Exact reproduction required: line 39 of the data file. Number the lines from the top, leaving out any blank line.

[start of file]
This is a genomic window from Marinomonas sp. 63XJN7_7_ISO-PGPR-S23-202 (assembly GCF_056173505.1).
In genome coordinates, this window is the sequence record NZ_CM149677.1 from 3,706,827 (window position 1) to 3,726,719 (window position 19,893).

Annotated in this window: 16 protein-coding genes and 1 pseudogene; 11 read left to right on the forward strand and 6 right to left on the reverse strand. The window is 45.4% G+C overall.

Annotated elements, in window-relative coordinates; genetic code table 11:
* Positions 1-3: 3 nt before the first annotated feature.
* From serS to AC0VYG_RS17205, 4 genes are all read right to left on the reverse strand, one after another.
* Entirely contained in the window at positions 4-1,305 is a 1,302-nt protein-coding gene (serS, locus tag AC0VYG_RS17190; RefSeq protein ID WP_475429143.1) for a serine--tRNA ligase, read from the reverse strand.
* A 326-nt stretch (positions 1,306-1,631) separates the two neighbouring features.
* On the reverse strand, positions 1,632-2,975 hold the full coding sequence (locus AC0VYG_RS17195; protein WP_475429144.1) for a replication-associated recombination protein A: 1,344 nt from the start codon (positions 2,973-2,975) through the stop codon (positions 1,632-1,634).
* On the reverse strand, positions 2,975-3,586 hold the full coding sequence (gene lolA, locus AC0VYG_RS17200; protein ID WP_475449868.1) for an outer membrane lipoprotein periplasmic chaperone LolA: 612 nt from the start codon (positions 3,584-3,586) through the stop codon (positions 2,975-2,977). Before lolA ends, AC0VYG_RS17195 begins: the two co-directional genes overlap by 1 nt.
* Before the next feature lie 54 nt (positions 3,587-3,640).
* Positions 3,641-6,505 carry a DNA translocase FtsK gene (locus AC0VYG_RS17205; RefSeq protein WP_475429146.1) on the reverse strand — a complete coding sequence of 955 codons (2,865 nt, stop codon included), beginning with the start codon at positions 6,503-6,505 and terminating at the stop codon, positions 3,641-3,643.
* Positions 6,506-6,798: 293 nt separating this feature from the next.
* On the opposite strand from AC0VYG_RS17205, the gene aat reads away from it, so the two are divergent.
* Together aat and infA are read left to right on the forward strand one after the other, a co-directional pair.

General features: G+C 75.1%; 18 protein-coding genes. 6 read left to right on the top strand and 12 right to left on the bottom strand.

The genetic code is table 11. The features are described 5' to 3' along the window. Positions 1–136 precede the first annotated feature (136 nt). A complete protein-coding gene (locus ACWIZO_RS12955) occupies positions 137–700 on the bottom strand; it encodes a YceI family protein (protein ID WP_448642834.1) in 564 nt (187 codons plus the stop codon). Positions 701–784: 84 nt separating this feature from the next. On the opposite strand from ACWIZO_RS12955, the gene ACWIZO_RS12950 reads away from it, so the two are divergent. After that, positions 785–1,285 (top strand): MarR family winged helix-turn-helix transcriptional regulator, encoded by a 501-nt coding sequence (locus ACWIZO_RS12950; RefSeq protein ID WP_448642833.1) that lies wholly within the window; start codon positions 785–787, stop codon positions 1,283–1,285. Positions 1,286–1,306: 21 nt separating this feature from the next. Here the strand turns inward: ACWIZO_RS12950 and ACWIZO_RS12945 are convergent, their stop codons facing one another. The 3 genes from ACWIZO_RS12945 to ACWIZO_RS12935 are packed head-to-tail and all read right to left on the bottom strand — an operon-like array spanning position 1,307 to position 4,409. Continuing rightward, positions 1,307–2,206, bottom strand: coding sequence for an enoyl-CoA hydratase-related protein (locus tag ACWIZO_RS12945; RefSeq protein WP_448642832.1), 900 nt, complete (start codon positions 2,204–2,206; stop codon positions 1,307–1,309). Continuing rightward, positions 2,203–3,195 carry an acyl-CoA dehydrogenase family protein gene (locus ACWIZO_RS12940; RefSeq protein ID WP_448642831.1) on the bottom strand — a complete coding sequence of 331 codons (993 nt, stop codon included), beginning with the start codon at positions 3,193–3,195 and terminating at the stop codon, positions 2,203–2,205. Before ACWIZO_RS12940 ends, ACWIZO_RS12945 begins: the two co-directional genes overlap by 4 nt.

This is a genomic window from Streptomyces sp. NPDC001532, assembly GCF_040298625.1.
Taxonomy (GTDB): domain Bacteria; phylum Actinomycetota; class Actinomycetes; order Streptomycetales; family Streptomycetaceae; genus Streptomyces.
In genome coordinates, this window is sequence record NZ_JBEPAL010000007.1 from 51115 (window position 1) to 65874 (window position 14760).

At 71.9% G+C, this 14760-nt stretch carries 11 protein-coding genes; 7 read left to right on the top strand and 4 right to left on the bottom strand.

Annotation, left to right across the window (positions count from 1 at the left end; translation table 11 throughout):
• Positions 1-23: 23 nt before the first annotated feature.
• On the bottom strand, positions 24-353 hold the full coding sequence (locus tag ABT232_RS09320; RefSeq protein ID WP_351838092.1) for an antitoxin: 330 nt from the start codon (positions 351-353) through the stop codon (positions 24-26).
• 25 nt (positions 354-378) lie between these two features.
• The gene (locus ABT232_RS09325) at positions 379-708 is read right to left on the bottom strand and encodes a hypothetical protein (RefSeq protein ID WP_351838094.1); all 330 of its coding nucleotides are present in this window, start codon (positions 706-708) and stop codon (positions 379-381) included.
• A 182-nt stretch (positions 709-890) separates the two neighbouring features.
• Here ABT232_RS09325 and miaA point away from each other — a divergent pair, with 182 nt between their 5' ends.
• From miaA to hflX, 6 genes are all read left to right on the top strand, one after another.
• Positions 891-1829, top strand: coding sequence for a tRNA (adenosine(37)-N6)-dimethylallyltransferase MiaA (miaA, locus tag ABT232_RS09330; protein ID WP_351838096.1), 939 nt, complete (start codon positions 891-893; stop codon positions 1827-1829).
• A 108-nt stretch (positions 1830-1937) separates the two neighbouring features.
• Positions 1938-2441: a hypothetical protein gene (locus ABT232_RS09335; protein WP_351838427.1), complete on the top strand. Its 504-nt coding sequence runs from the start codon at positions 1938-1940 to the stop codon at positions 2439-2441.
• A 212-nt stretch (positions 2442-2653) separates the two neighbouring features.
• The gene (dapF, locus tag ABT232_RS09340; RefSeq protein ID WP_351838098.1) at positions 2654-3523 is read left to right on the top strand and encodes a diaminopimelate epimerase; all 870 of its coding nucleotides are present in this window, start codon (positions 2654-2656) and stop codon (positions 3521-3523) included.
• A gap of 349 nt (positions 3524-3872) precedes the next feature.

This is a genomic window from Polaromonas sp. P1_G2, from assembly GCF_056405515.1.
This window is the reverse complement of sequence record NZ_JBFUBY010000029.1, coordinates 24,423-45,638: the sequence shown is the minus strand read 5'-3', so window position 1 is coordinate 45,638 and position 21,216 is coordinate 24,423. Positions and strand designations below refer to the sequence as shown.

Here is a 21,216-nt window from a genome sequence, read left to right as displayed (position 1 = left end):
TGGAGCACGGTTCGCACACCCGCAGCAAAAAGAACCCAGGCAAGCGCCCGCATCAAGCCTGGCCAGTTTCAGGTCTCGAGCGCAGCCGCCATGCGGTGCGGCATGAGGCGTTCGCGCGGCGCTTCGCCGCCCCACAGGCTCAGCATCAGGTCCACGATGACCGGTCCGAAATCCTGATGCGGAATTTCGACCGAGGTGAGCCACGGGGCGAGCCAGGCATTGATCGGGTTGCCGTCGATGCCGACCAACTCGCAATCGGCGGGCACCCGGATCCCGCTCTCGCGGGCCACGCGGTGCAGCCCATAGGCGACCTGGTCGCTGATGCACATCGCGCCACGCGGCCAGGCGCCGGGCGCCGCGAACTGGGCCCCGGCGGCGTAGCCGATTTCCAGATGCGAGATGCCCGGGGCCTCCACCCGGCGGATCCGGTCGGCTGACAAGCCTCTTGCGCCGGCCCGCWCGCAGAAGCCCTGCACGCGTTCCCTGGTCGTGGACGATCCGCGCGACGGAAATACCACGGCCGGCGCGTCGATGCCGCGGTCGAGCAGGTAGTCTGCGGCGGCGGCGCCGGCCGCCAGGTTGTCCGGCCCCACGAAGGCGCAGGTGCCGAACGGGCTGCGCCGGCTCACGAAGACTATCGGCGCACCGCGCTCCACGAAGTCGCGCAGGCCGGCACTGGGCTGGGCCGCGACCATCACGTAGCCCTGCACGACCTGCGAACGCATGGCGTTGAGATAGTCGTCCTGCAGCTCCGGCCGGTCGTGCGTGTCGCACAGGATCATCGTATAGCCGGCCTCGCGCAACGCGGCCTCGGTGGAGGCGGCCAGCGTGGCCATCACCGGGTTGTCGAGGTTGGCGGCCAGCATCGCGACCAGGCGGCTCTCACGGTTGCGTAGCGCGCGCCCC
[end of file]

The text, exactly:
TGGAGCACGGTTCGCACACCCGCAGCAAAAAGAACCCAGGCAAGCGCCCGCATCAAGCCTGGCCAGTTTCAGGTCTCGAGCGCAGCCGCCATGCGGTGCGGCATGAGGCGTTCGCGCGGCGCTTCGCCGCCCCACAGGCTCAGCATCAGGTCCACGATGACCGGTCCGAAATCCTGATGCGGAATTTCGACCGAGGTGAGCCACGGGGCGAGCCAGGCATTGATCGGGTTGCCGTCGATGCCGACCAACTCGCAATCGGCGGGCACCCGGATCCCGCTCTCGCGGGCCACGCGGTGCAGCCCATAGGCGACCTGGTCGCTGATGCACATCGCGCCACGCGGCCAGGCGCCGGGCGCCGCGAACTGGGCCCCGGCGGCGTAGCCGATTTCCAGATGCGAGATGCCCGGGGCCTCCACCCGGCGGATCCGGTCGGCTGACAAGCCTCTTGCGCCGGCCCGCWCGCAGAAGCCCTGCACGCGTTCCCTGGTCGTGGACGATCCGCGCGACGGAAATACCACGGCCGGCGCGTCGATGCCGCGGTCGAGCAGGTAGTCTGCGGCGGCGGCGCCGGCCGCCAGGTTGTCCGGCCCCACGAAGGCGCAGGTGCCGAACGGGCTGCGCCGGCTCACGAAGACTATCGGCGCACCGCGCTCCACGAAGTCGCGCAGGCCGGCACTGGGCTGGGCCGCGACCATCACGTAGCCCTGCACGACCTGCGAACGCATGGCGTTGAGATAGTCGTCCTGCAGCTCCGGCCGGTCGTGCGTGTCGCACAGGATCATCGTATAGCCGGCCTCGCGCAACGCGGCCTCGGTGGAGGCGGCCAGCGTGGCCATCACCGGGTTGTCGAGGTTGGCGGCCAGCATCGCGACCAGGCGGCTCTCACGGTTGCGTAGCGCGCGCCCC